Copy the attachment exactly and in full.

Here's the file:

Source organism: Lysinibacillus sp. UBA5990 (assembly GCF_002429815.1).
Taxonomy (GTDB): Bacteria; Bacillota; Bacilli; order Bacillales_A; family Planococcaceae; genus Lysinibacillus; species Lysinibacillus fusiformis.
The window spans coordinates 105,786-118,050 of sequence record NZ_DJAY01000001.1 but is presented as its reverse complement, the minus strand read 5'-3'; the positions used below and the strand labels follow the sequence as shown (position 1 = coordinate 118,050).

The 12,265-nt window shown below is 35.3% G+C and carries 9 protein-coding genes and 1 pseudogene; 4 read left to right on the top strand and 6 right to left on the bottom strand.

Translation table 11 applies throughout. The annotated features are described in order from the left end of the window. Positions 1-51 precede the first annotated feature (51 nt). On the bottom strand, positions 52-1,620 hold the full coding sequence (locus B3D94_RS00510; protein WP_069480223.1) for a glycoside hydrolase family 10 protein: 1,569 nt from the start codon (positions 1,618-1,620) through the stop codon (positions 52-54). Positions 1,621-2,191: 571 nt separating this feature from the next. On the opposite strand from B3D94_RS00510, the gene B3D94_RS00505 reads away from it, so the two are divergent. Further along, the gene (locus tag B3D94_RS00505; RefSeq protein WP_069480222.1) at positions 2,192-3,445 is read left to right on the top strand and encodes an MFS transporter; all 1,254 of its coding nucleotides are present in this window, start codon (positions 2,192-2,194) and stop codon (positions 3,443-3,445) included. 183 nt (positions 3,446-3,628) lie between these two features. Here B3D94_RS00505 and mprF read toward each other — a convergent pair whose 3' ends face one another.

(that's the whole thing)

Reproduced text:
Source organism: Lysinibacillus sp. UBA5990 (assembly GCF_002429815.1).
Taxonomy (GTDB): Bacteria; Bacillota; Bacilli; order Bacillales_A; family Planococcaceae; genus Lysinibacillus; species Lysinibacillus fusiformis.
The window spans coordinates 105,786-118,050 of sequence record NZ_DJAY01000001.1 but is presented as its reverse complement, the minus strand read 5'-3'; the positions used below and the strand labels follow the sequence as shown (position 1 = coordinate 118,050).

The 12,265-nt window shown below is 35.3% G+C and carries 9 protein-coding genes and 1 pseudogene; 4 read left to right on the top strand and 6 right to left on the bottom strand.

Translation table 11 applies throughout. The annotated features are described in order from the left end of the window. Positions 1-51 precede the first annotated feature (51 nt). On the bottom strand, positions 52-1,620 hold the full coding sequence (locus B3D94_RS00510; protein WP_069480223.1) for a glycoside hydrolase family 10 protein: 1,569 nt from the start codon (positions 1,618-1,620) through the stop codon (positions 52-54). Positions 1,621-2,191: 571 nt separating this feature from the next. On the opposite strand from B3D94_RS00510, the gene B3D94_RS00505 reads away from it, so the two are divergent. Further along, the gene (locus tag B3D94_RS00505; RefSeq protein WP_069480222.1) at positions 2,192-3,445 is read left to right on the top strand and encodes an MFS transporter; all 1,254 of its coding nucleotides are present in this window, start codon (positions 2,192-2,194) and stop codon (positions 3,443-3,445) included. 183 nt (positions 3,446-3,628) lie between these two features. Here B3D94_RS00505 and mprF read toward each other — a convergent pair whose 3' ends face one another.